Your parenting storiesWhile I’m on a bit of a summer blog break I’ve invited friends in different ages and stages of parenting to come and put their feet up on my Cheerios-strewn sofa and share a few of their stories with us. On Monday we heard a mother’s advice to her daughters. Today I’ve invited a daughter to share. My (blog) sister, Hillary, who is a poet, a new wife and magical weaver of words. I want to study what her mother did to raise a daughter with such soul beauty.

In the past three years, my mother has given me the gift of 421 lattes together.


We have memorized the morning drive to Starbucks: turn right, drive through three lights, the last one watch the people turning left for Dunkin’ Donuts, hang a left and hope you get a green arrow or you’ll be stuck another five minutes, through the winding beauty of abandoned farmland turned wildlife reservation. For years we have been driving these roads, watching the chaos of summer turn into flames on the trees and the quiet of winter give way to the rainy cheerfulness of spring.

There is one particular bend in the road where I would reach over for my sunglasses to find my mother offering them to me. We would laugh at how we traded seats, pilot to copilot, handing out the morning sticks of gum or the sunglasses or the half of the chocolate coconut doughnut we both love. We were a quiet pair some mornings, watching the world wake up with us, and on others we talked, conversation rolling through the car around each turn.

And when we got to Starbucks, day after day we ordered the same things, chai latte for her, hazelnut latte for me. We relished choosing a pastry or a yogurt, or buying a bottle of water or Naked juice. She made me promise I would eat breakfast at my desk when I got to the office, and I made her promise the same. She would leave for the train and I would head back into the car and drive to work.

At first it was only a routine, the ordinary way life repeats itself, the gift of knowing exactly what is coming and what to expect. It was our way of pausing in the day, gifting ourselves a small treat. I don’t think most mornings I noticed us doing it, the same way you forget to notice making a lunch for someone or making a bed or putting gas in an almost-empty tank.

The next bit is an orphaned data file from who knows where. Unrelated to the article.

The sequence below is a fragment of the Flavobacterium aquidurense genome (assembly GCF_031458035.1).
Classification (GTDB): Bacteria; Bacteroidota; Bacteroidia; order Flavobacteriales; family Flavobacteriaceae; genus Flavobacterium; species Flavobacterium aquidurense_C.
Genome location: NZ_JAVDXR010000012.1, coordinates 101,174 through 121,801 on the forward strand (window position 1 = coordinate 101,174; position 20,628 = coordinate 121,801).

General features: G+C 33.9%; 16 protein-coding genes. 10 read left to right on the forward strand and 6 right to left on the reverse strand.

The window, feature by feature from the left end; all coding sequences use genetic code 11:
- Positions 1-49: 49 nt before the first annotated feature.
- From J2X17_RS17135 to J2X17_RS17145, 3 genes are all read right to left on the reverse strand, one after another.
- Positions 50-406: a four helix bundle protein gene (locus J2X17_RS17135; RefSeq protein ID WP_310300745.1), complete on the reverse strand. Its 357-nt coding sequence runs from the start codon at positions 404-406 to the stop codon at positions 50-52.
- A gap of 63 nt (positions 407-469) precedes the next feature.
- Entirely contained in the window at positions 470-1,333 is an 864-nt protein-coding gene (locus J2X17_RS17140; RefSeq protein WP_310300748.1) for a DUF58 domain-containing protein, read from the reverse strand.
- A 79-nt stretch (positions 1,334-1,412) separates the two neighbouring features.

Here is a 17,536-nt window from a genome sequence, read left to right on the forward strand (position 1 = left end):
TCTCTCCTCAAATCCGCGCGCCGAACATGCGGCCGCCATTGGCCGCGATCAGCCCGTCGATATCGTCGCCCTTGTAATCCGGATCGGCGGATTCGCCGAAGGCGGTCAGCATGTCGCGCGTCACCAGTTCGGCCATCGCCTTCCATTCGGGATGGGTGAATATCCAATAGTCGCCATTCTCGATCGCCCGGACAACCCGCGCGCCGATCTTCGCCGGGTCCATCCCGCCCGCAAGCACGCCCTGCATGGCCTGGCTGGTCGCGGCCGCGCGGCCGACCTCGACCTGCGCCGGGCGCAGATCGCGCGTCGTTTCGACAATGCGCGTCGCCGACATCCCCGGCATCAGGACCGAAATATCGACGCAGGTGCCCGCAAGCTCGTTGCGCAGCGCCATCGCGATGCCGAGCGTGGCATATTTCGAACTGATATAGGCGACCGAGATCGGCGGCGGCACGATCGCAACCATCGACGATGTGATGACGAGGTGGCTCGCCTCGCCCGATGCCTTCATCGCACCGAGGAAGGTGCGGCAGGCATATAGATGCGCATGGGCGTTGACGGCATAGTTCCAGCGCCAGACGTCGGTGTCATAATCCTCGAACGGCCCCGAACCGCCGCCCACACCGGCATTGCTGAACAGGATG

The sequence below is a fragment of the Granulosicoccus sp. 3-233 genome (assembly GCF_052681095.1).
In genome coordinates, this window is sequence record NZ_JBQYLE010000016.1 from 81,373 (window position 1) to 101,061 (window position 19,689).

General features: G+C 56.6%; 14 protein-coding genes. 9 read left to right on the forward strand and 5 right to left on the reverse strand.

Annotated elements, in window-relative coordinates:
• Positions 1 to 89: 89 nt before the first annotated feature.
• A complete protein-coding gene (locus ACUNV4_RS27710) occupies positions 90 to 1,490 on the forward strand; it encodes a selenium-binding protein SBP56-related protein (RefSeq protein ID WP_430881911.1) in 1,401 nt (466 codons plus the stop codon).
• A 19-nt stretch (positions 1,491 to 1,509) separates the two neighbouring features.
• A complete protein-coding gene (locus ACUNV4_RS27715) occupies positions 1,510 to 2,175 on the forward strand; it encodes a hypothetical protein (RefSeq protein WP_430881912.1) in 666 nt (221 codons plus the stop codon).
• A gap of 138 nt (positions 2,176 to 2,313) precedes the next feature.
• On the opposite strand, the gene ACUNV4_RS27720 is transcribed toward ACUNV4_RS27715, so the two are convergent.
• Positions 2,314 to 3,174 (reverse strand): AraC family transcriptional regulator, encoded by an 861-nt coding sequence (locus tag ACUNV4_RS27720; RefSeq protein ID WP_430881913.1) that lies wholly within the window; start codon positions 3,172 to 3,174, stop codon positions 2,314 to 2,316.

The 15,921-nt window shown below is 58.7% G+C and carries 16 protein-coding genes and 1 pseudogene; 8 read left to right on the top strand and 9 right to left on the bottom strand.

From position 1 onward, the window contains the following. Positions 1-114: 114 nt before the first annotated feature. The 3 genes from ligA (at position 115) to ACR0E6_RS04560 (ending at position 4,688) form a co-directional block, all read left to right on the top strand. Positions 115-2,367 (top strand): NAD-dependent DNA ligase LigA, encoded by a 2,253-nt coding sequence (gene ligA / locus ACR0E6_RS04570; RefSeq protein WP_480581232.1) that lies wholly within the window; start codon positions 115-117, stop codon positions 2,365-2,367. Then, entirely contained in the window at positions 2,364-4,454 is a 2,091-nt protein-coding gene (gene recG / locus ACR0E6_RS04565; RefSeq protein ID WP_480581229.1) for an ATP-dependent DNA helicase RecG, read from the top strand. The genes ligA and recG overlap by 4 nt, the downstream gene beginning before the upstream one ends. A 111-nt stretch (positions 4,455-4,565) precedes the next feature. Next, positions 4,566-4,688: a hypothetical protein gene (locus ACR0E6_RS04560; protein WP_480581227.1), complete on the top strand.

But Jesus taught us that the Kingdom of Heaven grows from the smallest of all the seeds, and becomes a mighty tree where the birds of the air will come and make nests.

Every morning with my mother at Starbucks was a seed of that kingdom.

Every morning with my mother was a seed of kingdom love and kingdom grace deep in the soil of our hearts right next to our laughter about the fact that we couldn’t eat a blueberry muffin without spilling crumbs everywhere.

This is the miracle of the kingdom: it grows from the least likely places where we spend our love. It grows from moments that we so often take for granted inside our families: from movies and spilled popcorn on Thursday nights and from weekend arguments over who ate the last Pop-Tart and from the thousand hidden things that make up life in the same home. It grows from every ride to and from the airport when you’re traveling and every bookmark or postcard you bring home and it grows from laughter at the same episodes of the same TV shows you’ve always watched together, from remembering that Cedric Diggory was a Hufflepuff.

The day before I got married, in the sweet June sun, we got our 421st latte together. It was iced, an unusual deviation from our routine, but it seemed worthwhile in the hot afternoon sun. I was scared, stamping the ground like a nervous horse, running my hands through my hair.

And my mother, buying us those lattes, wrapped me up in a hug the size of the full grown mustard tree, and, laughing, told me, “This is a good thing. It’s going to be great.” And she laughed.

Hilary and her mom

And I laughed, too, because this is a good thing – giving each other gifts as small as mustard seeds, gifts that we think are just routine or just ordinary or just uninteresting.

And from those gifts Jesus teaches us to bring forth the kingdom of heaven on the ordinary bends in the ordinary roads in our ordinary mornings.

This is how the Kingdom comes in.


Hilary Yancey is a twenty-something looking to love with a wild love, loves iced coffee and all kinds of stories. You can find Hilary writing about everyday life and faith at her blog, The Wild Love, chatting on Twitter and Instagram at @hilaryyancey. She and her husband, Preston, live in Texas, where she studies philosophy at Baylor.

{Top photo credit: Sindisiwe Photography; Bottom photo credit: Jeri Mahurin.}